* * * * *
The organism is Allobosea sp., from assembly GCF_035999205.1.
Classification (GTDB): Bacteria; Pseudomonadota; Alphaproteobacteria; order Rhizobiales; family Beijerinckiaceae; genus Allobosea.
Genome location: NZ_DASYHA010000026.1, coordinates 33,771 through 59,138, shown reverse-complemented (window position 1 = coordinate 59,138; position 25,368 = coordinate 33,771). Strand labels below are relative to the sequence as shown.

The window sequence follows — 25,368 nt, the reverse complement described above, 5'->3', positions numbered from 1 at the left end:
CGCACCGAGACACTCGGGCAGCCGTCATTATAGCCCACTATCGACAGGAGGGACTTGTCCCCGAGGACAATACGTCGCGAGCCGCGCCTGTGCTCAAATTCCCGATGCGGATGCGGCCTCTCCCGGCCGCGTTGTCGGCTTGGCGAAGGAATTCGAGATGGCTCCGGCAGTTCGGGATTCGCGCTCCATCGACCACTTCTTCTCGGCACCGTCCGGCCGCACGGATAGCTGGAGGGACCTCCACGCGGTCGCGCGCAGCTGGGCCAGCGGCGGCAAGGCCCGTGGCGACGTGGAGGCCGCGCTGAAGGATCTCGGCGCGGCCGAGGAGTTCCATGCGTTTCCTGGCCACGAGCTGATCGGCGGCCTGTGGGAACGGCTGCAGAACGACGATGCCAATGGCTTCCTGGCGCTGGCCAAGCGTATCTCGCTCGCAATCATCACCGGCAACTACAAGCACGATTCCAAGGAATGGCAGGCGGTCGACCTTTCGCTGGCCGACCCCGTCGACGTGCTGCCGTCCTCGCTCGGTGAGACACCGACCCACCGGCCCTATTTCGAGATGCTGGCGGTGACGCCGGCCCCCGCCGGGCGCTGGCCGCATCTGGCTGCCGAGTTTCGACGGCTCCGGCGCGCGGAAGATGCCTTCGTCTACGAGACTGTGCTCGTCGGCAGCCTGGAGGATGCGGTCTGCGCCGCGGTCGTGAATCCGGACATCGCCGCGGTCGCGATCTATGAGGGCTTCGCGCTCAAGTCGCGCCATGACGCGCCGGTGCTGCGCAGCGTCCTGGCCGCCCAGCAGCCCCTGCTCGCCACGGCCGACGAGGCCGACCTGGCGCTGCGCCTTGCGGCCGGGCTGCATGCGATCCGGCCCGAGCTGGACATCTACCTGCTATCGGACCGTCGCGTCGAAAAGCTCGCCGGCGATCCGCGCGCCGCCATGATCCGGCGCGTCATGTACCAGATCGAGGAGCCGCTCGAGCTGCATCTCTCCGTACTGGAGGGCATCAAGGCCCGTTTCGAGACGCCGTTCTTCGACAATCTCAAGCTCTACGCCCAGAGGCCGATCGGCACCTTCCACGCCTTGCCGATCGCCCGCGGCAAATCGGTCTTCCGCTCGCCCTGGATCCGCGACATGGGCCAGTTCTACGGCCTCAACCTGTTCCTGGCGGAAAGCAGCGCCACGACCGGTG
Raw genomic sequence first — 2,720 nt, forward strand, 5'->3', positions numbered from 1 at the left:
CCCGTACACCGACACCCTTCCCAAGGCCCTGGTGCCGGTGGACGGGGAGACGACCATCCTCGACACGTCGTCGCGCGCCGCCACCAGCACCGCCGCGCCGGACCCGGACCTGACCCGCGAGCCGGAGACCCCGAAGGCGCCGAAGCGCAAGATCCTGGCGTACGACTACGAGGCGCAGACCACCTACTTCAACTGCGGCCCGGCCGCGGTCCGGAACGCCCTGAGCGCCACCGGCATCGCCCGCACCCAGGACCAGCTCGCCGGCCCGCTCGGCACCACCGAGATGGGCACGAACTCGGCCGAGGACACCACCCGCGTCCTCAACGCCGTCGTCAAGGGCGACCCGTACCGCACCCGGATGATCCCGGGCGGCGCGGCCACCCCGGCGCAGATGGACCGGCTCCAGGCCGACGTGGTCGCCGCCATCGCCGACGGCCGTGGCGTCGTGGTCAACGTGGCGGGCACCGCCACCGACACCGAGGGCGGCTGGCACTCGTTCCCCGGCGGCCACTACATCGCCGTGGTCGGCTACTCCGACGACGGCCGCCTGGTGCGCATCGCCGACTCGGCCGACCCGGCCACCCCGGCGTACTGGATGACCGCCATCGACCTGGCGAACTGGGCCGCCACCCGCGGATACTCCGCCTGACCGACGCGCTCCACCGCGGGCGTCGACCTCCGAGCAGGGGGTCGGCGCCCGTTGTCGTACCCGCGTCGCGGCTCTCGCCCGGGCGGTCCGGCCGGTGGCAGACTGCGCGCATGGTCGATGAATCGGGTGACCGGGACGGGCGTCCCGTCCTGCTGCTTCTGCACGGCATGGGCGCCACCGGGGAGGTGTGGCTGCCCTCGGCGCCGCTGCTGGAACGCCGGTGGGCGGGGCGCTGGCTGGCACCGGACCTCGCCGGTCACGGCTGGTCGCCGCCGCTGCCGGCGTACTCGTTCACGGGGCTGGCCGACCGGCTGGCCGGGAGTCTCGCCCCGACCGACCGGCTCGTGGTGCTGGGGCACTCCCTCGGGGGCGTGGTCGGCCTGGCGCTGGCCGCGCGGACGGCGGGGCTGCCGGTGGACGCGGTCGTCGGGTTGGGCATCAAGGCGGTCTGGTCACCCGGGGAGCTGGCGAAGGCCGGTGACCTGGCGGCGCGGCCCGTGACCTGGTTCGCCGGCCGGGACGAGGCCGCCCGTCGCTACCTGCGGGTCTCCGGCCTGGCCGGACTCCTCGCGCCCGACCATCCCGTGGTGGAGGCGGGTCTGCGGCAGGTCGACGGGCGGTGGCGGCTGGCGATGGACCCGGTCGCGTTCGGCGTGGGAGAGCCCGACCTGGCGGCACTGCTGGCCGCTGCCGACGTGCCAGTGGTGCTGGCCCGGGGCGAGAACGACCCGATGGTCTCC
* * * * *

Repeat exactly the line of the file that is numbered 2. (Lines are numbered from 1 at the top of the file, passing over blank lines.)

Classification (GTDB): Bacteria; Pseudomonadota; Alphaproteobacteria; order Rhizobiales; family Beijerinckiaceae; genus Allobosea.